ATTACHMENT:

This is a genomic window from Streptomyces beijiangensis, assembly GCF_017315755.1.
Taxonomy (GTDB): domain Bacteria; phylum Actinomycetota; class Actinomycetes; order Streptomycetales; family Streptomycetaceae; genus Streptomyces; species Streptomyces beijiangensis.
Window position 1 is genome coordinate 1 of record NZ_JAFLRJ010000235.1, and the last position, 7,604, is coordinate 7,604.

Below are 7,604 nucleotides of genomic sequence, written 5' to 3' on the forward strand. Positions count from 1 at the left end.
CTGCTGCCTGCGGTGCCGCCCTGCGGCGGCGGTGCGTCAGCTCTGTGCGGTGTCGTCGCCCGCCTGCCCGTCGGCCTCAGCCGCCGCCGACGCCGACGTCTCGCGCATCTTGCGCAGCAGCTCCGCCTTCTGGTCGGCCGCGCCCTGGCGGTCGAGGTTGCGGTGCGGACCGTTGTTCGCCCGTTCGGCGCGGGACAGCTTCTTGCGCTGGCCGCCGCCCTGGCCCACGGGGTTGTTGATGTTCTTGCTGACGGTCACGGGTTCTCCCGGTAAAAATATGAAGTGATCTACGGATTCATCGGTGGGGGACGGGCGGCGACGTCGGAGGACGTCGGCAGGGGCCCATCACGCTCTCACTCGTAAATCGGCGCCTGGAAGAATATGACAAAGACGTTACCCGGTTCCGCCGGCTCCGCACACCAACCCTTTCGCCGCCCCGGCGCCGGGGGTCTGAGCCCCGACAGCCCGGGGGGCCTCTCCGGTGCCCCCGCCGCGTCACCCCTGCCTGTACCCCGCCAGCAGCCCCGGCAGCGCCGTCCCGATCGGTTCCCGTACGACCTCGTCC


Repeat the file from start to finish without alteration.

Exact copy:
This is a genomic window from Streptomyces beijiangensis, assembly GCF_017315755.1.
Taxonomy (GTDB): domain Bacteria; phylum Actinomycetota; class Actinomycetes; order Streptomycetales; family Streptomycetaceae; genus Streptomyces; species Streptomyces beijiangensis.
Window position 1 is genome coordinate 1 of record NZ_JAFLRJ010000235.1, and the last position, 7,604, is coordinate 7,604.

Below are 7,604 nucleotides of genomic sequence, written 5' to 3' on the forward strand. Positions count from 1 at the left end.
CTGCTGCCTGCGGTGCCGCCCTGCGGCGGCGGTGCGTCAGCTCTGTGCGGTGTCGTCGCCCGCCTGCCCGTCGGCCTCAGCCGCCGCCGACGCCGACGTCTCGCGCATCTTGCGCAGCAGCTCCGCCTTCTGGTCGGCCGCGCCCTGGCGGTCGAGGTTGCGGTGCGGACCGTTGTTCGCCCGTTCGGCGCGGGACAGCTTCTTGCGCTGGCCGCCGCCCTGGCCCACGGGGTTGTTGATGTTCTTGCTGACGGTCACGGGTTCTCCCGGTAAAAATATGAAGTGATCTACGGATTCATCGGTGGGGGACGGGCGGCGACGTCGGAGGACGTCGGCAGGGGCCCATCACGCTCTCACTCGTAAATCGGCGCCTGGAAGAATATGACAAAGACGTTACCCGGTTCCGCCGGCTCCGCACACCAACCCTTTCGCCGCCCCGGCGCCGGGGGTCTGAGCCCCGACAGCCCGGGGGGCCTCTCCGGTGCCCCCGCCGCGTCACCCCTGCCTGTACCCCGCCAGCAGCCCCGGCAGCGCCGTCCCGATCGGTTCCCGTACGACCTCGTCC